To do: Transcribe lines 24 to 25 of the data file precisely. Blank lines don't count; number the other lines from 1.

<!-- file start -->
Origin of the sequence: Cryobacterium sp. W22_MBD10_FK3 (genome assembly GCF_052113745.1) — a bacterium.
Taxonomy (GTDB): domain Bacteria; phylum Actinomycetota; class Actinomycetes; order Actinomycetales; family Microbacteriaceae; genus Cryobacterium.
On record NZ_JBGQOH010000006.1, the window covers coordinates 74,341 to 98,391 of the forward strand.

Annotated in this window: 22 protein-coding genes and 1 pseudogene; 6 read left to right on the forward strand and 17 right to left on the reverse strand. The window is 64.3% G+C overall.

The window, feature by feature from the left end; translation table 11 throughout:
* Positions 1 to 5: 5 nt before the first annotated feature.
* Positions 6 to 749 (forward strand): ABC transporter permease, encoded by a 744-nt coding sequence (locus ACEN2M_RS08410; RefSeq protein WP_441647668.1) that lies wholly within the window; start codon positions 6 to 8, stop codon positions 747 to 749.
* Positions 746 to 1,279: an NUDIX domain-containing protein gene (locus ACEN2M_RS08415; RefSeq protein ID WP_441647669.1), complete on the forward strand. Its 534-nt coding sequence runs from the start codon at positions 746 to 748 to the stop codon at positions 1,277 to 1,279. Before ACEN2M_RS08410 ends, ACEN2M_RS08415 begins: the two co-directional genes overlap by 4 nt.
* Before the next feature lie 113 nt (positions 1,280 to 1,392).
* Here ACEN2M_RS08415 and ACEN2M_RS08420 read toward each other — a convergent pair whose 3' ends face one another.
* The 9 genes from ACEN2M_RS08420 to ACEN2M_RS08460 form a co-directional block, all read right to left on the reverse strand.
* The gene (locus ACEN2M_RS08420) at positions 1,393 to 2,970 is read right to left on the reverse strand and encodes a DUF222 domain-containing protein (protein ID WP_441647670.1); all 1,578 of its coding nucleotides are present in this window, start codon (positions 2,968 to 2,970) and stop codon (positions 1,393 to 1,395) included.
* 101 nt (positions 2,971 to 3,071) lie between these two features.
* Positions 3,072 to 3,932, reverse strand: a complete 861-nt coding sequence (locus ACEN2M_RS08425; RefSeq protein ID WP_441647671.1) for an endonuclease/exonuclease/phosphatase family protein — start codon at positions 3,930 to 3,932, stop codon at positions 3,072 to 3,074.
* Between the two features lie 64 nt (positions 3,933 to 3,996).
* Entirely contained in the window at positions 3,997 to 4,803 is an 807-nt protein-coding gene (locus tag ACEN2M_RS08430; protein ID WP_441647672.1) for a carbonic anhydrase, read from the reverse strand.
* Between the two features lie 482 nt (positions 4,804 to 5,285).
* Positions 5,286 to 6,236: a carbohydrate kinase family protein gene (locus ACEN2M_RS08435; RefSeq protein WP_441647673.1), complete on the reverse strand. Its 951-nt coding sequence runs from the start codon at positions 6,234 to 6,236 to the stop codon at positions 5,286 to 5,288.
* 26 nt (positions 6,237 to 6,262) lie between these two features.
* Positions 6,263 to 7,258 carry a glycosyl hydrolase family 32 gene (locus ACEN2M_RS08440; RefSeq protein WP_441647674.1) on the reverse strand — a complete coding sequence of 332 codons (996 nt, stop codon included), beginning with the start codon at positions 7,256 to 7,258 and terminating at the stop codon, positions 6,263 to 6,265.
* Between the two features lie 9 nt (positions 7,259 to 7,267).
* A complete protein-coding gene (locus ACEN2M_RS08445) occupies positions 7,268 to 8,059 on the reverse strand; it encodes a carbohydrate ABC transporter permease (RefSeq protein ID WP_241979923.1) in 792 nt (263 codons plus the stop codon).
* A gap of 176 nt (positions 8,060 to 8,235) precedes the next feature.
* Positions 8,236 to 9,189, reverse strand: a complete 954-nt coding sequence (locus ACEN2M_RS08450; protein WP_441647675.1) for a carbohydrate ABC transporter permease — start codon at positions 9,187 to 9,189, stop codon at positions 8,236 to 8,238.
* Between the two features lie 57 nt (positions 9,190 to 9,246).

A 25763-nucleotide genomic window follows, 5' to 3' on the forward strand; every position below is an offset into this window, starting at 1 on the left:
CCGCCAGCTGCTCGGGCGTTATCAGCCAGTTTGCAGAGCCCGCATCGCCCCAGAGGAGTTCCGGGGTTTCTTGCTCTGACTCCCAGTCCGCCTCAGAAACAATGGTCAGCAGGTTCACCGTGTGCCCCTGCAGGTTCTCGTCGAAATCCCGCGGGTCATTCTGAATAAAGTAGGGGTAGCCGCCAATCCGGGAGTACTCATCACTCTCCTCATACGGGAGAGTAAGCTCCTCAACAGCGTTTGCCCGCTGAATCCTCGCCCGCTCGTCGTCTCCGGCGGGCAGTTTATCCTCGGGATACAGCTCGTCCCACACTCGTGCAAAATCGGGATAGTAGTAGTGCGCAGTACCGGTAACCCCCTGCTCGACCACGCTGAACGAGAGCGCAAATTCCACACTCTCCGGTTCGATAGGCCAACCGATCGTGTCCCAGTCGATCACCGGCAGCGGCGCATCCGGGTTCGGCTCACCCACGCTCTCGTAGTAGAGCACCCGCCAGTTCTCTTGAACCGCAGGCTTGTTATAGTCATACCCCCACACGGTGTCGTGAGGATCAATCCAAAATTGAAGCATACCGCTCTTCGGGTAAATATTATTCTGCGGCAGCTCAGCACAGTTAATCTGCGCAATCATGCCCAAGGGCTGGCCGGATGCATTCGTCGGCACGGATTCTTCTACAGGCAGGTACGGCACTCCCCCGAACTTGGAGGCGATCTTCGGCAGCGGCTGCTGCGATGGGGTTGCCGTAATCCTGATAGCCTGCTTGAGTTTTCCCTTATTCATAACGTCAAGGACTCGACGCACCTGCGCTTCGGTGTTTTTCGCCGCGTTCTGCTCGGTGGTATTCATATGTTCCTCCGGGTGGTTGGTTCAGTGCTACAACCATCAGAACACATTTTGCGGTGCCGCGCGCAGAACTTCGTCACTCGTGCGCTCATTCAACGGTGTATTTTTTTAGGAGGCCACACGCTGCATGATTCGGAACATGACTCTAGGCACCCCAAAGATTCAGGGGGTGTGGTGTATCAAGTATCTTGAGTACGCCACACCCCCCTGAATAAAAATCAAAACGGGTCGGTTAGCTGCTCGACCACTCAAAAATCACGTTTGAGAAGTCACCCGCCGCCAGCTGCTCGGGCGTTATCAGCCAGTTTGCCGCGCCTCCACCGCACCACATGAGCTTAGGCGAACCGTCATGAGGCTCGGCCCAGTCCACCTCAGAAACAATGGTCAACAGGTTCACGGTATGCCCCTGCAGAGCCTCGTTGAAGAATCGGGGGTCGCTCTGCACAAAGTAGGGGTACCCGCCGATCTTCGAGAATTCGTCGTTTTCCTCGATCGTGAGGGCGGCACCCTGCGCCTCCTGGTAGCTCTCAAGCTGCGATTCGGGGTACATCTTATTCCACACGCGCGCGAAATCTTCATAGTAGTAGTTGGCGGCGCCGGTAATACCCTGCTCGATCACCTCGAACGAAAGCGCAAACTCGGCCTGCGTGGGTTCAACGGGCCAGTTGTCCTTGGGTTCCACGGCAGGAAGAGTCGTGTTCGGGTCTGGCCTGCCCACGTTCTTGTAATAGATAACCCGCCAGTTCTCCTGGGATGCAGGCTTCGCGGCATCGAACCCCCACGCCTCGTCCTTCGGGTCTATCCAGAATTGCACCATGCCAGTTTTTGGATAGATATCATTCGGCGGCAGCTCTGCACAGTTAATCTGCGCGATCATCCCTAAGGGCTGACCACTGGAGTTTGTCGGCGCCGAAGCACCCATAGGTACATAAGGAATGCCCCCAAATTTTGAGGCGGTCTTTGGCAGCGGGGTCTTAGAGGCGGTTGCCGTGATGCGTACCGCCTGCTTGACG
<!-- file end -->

* Positions 8,236 to 9,189, reverse strand: a complete 954-nt coding sequence (locus ACEN2M_RS08450; protein WP_441647675.1) for a carbohydrate ABC transporter permease — start codon at positions 9,187 to 9,189, stop codon at positions 8,236 to 8,238.
* Between the two features lie 57 nt (positions 9,190 to 9,246).